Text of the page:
Michigan State Police urge people to not drink and drive New Year’s Eve

Ride share services prepare for busy holiday night

Ride-share services prepare for a busy New Year's Eve amid pandemic

DETROIT – While many people will celebrate New Year’s Eve at home this year, the roads will still be dangerous -- people may not be coming home from the bars, but that doesn’t mean people won’t be drinking or smoking.

RELATED: Safe things to do during the pandemic on New Year’s Eve in Metro Detroit

Even though bars have been closed all of December, police said people are still driving under the influence.

“We’ve arrested over 70 impaired drivers this month alone,” said Michigan State Police Lt. Michael Shaw. “We know people are still going out, even if there’s nowhere to go.”

Shaw said that number will likely increase on New Year’s Eve.

“Stay home,” Shaw said. “If you do go out, wear a mask wash your hands.”

Will the people who do meet up be afraid to call a ride-share service in fear of contracting COVID-19?

Both Lyft and Uber have strict guidelines to prevent the spread of coronavirus, which make them better options than driving home drunk

“If you kill somebody, that’s with you for the rest of your life,” Shaw said. “People want you to stay home. You can drink as much as you want, you can smoke as much as you want. You don’t have to worry about it.”

Keep in mind, there won’t be as many drivers available, so the best option for going out is to have your own designated driver.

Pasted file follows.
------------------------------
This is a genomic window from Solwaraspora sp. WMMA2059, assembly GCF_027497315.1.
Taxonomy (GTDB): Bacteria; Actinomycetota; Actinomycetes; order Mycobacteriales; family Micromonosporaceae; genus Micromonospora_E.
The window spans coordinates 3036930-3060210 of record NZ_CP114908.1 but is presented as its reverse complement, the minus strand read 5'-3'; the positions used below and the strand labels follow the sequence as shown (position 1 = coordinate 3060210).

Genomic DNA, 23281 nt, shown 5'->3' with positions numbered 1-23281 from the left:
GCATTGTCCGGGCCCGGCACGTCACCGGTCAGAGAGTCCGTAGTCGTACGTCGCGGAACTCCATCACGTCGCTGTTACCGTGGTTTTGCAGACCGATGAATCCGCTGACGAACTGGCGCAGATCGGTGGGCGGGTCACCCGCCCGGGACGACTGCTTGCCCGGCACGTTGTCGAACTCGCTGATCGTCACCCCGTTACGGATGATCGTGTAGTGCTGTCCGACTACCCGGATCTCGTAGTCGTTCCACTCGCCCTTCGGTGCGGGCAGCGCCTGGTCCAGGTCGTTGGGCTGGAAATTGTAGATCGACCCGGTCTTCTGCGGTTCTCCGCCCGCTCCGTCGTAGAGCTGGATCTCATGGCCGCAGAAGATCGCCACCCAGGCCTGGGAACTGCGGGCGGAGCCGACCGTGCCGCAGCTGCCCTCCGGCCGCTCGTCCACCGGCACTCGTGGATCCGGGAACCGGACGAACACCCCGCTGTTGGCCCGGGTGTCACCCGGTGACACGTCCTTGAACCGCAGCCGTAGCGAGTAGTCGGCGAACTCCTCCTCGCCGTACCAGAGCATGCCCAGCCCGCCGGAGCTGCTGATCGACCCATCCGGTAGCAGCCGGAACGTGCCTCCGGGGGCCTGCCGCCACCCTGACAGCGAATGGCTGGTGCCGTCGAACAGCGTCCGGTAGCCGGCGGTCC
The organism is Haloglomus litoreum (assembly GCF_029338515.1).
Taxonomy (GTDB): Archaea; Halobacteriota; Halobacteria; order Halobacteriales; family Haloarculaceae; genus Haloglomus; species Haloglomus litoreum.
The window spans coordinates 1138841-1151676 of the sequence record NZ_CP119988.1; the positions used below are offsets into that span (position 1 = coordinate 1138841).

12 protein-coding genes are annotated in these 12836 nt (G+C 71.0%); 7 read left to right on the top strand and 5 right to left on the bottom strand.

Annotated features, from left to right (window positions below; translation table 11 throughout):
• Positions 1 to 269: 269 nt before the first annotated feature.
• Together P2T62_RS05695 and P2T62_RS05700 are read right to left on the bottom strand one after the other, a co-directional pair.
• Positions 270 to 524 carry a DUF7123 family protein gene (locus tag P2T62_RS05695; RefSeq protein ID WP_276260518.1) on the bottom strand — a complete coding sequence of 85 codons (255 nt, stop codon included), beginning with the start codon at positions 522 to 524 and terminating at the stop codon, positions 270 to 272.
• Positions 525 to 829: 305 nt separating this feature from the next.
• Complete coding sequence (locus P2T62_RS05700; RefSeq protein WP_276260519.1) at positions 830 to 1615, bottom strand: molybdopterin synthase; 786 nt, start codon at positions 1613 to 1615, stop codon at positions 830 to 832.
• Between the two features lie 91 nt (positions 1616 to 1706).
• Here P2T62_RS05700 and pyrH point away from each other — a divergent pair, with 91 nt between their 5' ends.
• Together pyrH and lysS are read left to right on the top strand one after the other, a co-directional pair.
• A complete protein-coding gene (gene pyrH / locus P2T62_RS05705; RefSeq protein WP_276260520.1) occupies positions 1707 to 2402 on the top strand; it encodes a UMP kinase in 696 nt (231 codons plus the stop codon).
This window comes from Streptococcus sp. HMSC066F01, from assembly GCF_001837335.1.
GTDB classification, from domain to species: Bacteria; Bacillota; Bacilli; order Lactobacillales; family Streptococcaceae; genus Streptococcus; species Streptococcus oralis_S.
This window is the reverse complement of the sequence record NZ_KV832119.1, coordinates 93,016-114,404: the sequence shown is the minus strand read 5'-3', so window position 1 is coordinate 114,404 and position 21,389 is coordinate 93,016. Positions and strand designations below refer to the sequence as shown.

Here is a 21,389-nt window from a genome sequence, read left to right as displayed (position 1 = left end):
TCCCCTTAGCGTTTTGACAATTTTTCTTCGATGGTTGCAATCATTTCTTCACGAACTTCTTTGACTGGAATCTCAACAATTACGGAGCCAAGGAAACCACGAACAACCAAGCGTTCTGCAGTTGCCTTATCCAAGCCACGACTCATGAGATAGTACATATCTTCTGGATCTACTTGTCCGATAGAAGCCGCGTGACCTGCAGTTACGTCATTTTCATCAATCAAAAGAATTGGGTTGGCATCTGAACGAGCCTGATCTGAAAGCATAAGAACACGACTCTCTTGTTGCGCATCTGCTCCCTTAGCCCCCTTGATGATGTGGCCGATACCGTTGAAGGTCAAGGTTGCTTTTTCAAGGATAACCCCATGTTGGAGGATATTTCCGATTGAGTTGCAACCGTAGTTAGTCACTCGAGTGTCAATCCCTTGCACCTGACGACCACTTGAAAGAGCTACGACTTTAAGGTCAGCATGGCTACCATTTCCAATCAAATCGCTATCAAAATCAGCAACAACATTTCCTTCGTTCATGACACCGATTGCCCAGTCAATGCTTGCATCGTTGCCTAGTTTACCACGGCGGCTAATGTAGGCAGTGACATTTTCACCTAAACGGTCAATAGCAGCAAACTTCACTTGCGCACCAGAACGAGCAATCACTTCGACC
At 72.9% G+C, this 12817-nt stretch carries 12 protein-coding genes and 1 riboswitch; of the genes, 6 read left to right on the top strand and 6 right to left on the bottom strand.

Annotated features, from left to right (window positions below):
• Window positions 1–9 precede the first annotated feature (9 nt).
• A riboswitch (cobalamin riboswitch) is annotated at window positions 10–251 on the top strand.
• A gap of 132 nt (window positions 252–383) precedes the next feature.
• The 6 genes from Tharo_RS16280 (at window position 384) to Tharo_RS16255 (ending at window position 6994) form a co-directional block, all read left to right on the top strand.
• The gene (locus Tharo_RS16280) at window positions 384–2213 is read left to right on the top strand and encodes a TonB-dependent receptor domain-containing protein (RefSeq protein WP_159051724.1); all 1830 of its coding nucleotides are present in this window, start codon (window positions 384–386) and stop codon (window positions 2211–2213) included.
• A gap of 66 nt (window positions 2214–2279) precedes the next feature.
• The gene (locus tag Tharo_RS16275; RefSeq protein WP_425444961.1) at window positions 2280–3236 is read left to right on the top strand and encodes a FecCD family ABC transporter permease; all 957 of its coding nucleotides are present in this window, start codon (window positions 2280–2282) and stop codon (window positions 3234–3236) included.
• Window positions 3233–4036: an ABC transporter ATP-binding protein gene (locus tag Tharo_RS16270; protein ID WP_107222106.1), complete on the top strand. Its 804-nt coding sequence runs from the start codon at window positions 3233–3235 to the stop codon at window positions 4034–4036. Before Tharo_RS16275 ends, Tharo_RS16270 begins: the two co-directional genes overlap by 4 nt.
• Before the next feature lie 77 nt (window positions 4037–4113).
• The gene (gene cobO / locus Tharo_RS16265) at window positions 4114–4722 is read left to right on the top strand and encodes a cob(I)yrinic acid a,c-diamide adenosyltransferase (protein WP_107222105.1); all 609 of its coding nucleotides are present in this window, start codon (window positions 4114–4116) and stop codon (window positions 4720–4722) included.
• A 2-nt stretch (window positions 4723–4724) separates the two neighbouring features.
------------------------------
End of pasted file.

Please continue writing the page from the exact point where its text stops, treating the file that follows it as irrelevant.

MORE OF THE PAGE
Metro Detroit community leaders urge residents to put away guns on New Year’s Eve

Reverend Nicholas Hood, III, along with former Detroit Police Chief Ike McKinnon and other local leaders are urging residents to not bring in the New Year with celebratory gunfire.

The campaign was started in 1997 after Sandra Latham, a Detroit grandmother, was killed by celebratory gunfire sitting in her dinning room. For the 23rd year, Hood is asking residents to put away their guns and find a safer way to bring in the new year.


About the Authors:

You can watch Kim on the morning newscast weekdays from 4:30 to 7 a.m., and frequently doing reports on the 5 and 6 p.m. newscasts.

Dane is a producer and media enthusiast. He previously worked freelance video production and writing jobs in Michigan, Georgia and Massachusetts. Dane graduated from the Specs Howard School of Media Arts.